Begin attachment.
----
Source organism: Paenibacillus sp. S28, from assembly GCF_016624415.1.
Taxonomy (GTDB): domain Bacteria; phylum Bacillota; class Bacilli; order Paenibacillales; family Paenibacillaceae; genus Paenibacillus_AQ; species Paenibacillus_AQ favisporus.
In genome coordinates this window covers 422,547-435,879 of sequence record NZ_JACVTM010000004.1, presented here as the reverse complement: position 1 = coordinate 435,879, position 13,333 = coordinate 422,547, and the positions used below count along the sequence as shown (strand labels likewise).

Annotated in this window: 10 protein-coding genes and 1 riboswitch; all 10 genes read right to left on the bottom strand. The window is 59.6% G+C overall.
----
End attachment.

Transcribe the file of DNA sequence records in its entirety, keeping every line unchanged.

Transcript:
Source organism: Paenibacillus sp. S28, from assembly GCF_016624415.1.
Taxonomy (GTDB): domain Bacteria; phylum Bacillota; class Bacilli; order Paenibacillales; family Paenibacillaceae; genus Paenibacillus_AQ; species Paenibacillus_AQ favisporus.
In genome coordinates this window covers 422,547-435,879 of sequence record NZ_JACVTM010000004.1, presented here as the reverse complement: position 1 = coordinate 435,879, position 13,333 = coordinate 422,547, and the positions used below count along the sequence as shown (strand labels likewise).

Annotated in this window: 10 protein-coding genes and 1 riboswitch; all 10 genes read right to left on the bottom strand. The window is 59.6% G+C overall.